How to Perform the PostgreSQL Create Table
PostgreSQL create table
The PostgreSQL CREATE TABLE statement makes a new table within your current database or some specified database. After you create your table, you can insert data into it.
The basic syntax for the
CREATE TABLE statement looks like this:
CREATE TABLE TABLE_NAME(
col_1 DATATYPE CONSTRAINTS [OPTIONAL],
col_2 DATATYPE CONSTRAINTS [OPTIONAL]
When you need to add a new table to your PostgreSQL database, you’ll need to make use of the
CREATE TABLE statement. With the
CREATE TABLE statement, you can name your new table and define the columns that will exist within it. In this article, we’ll take a closer look at the PostgreSQL CREATE TABLE statement and show some examples of its use.
Before proceeding with the instructions and examples in this tutorial, you’ll need to make sure a few important prerequisites are in place: You’ll need to have PostgreSQL installed and configured on your machine, and you’ll also need to know how to use the psql command line interface. We’ll be using psql to create a table in our examples. You can use the command
psql -V to return the version number of PostgreSQL that’s installed on your machine.
Using psql to connect to the database
There are a few different ways you can access psql, the interactive command-line interface for PostgreSQL that is used for performing queries and database operations. The simplest method is to use the command shown below:
sudo su - postgres
This command elevates our privileges to those of the
postgres superuser. After entering the password, use this command:
You should see output that looks like the following:
postgres@linux-NECq:~$ psql demo
psql (12.1 (Ubuntu 12.1-1.pgdg18.04+1))
Type "help" for help.
Using this method, you can easily connect to the Postgres database and enter your queries or SQL statements.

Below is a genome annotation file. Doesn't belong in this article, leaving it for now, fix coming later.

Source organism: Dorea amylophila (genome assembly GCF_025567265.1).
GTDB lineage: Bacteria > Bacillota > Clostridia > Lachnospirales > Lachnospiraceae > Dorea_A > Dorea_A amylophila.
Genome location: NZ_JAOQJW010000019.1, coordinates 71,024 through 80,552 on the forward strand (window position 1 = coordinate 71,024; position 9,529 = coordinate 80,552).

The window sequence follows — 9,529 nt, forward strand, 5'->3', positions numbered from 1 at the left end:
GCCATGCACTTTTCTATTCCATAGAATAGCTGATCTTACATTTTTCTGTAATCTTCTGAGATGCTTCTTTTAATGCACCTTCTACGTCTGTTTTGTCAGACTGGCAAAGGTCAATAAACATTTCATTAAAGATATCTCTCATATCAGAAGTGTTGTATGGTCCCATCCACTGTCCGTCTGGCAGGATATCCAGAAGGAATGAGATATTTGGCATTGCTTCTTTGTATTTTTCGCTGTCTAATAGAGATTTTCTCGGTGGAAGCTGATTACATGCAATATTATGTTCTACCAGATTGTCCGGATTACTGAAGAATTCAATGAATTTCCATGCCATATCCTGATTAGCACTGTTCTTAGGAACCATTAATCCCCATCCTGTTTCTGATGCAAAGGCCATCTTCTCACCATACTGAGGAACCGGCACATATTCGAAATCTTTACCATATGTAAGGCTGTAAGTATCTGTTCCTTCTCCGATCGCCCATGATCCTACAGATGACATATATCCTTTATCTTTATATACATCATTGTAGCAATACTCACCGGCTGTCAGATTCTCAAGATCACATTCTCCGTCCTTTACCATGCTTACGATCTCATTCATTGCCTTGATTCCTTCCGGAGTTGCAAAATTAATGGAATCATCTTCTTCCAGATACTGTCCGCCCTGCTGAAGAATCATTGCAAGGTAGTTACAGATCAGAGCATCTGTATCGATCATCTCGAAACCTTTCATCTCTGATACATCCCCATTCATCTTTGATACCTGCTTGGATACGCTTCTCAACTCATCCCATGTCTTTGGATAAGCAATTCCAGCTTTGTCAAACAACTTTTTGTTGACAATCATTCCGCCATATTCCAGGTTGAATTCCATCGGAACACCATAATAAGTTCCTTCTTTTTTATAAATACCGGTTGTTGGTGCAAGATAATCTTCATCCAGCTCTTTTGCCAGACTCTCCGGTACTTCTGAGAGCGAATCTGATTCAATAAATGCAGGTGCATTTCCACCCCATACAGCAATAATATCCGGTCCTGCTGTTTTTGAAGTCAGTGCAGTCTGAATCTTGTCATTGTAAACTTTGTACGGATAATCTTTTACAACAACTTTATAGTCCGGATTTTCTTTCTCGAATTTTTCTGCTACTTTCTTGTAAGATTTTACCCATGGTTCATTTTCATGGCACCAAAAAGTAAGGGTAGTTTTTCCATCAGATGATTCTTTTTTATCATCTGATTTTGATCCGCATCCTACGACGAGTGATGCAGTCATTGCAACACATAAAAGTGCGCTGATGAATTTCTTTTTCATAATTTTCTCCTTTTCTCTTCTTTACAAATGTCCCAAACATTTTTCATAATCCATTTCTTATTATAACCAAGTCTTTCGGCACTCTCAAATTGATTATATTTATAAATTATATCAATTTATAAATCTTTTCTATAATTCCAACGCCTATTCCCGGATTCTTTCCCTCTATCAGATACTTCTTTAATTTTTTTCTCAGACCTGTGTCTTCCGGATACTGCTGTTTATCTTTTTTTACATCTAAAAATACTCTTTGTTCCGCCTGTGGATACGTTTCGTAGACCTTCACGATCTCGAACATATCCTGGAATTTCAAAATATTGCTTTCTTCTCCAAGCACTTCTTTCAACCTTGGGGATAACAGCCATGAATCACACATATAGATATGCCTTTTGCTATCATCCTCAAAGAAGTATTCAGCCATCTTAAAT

NOTE: You can also use the command
\c followed by the database name to connect to a particular database.
Create a table in Postgres
Tables play a valuable role in a PostgreSQL database because they allow you to store different types of data in their columns. Columns are defined when you create your table.
Let’s look at an example of how to create a table in PostgreSQL:
CREATE TABLE book(
id SERIAL PRIMARY KEY,
author TEXT NOT NULL,
When you create a table, it’s important to include the data type for a column; otherwise, you’ll need to include an optional constraint so that it won’t throw an error due to missing values. Let’s look at the example below:
demo=# CREATE TABLE book(id SERIAL PRIMARY KEY, author TEXT NOT NULL, isbn, title TEXT);
ERROR: syntax error at OR near ","
LINE 1: ...(id serial PRIMARY KEY, author text NOT NULL, isbn, title te...
As you can see, we received an error message because we didn’t indicate the data type to use for our column
Use Postgres to create a table as statement
We can also create a table using the
CREATE TABLE AS statement. This allows you to create a new table by duplicating columns from another table. Not only will the new table have the specified column structure ftom the old table, but it will also contain the records from the old table.
CREATE TABLE new_book AS SELECT author, title FROM book WHERE id = 1;
We can use a
SELECT statement to return the contents of the new table and verify that our
CREATE TABLE AS operation was successful:
demo=# SELECT * FROM new_book;
author | title
Thomas Harvey | The Programmer
You can use the command
\d new_book to retrieve detailed information for this table.
If you’re getting started with PostgreSQL, it’s important to learn the proper way to create a table. In this article, we showed you how to use the PostgreSQL CREATE TABLE statement to name your table and define the columns that will exist within the table. We also provided an example of the
CREATE TABLE AS statement to show how you can create a new table by copying the column structure of an existing table. With these examples to guide you, you’ll have no problem creating tables in your own PostgreSQL database.
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